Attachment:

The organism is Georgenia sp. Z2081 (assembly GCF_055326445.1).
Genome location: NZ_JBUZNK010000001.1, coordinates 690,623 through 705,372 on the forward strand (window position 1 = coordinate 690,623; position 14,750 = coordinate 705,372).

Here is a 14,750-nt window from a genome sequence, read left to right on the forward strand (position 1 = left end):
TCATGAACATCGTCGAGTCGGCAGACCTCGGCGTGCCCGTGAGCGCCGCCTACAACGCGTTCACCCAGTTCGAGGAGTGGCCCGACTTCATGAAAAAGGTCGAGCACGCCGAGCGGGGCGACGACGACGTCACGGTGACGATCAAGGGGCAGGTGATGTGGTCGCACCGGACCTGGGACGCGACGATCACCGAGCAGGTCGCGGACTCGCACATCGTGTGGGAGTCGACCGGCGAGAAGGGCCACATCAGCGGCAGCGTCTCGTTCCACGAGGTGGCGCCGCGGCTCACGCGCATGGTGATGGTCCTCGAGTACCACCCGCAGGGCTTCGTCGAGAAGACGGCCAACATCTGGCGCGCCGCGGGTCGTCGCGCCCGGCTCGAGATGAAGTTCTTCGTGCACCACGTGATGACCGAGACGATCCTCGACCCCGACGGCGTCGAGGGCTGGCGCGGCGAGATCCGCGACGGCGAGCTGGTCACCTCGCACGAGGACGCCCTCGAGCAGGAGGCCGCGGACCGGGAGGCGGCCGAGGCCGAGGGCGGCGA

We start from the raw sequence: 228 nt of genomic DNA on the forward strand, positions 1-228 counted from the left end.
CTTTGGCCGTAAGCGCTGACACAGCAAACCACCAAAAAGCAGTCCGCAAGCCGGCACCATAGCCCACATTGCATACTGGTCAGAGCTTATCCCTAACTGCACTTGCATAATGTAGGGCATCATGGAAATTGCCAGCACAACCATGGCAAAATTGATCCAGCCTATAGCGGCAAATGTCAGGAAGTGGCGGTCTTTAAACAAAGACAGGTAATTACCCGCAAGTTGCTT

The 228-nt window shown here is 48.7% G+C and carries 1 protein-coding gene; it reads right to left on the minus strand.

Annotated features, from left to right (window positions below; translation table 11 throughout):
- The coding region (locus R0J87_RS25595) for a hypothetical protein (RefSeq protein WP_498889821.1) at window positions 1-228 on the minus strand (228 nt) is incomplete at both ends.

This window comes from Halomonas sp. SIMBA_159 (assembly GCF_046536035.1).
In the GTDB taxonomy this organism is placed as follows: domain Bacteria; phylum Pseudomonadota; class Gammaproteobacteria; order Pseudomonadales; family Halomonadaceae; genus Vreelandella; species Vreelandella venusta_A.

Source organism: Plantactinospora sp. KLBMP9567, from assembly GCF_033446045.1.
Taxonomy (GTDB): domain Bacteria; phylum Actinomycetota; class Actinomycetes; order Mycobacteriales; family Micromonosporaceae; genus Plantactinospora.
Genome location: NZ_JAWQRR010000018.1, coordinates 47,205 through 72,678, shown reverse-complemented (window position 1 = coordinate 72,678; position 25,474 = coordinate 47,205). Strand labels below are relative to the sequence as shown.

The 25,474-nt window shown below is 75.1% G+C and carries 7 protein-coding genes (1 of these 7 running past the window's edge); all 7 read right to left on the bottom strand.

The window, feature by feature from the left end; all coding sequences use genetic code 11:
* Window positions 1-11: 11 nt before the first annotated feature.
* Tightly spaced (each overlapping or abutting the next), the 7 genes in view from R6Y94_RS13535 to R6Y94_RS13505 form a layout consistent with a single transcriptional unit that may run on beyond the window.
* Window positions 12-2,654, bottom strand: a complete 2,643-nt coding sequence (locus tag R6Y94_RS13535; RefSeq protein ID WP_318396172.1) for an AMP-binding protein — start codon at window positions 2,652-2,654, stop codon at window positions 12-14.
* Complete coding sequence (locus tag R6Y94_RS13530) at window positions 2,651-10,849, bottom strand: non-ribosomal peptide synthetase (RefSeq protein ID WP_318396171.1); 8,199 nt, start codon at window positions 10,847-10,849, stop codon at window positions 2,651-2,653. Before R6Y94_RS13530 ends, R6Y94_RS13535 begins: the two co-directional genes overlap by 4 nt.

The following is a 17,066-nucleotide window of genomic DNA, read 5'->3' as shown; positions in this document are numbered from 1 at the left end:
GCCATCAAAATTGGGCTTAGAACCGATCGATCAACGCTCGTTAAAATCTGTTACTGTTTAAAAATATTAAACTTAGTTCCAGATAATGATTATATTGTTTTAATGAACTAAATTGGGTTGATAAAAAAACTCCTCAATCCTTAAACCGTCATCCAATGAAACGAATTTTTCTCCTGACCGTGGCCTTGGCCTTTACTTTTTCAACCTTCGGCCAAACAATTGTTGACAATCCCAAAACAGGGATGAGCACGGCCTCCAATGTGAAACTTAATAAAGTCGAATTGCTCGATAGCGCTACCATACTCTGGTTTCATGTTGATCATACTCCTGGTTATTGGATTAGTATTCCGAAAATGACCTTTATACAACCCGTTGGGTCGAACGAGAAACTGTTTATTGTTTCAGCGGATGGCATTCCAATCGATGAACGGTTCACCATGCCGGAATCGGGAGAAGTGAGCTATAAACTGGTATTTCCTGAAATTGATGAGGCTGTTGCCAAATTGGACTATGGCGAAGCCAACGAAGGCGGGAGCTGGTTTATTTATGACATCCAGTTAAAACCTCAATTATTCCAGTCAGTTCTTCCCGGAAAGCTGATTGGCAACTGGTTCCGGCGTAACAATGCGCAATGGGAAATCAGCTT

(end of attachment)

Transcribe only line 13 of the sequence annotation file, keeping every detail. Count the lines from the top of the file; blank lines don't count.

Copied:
Taxonomy (GTDB): domain Bacteria; phylum Actinomycetota; class Actinomycetes; order Mycobacteriales; family Micromonosporaceae; genus Plantactinospora.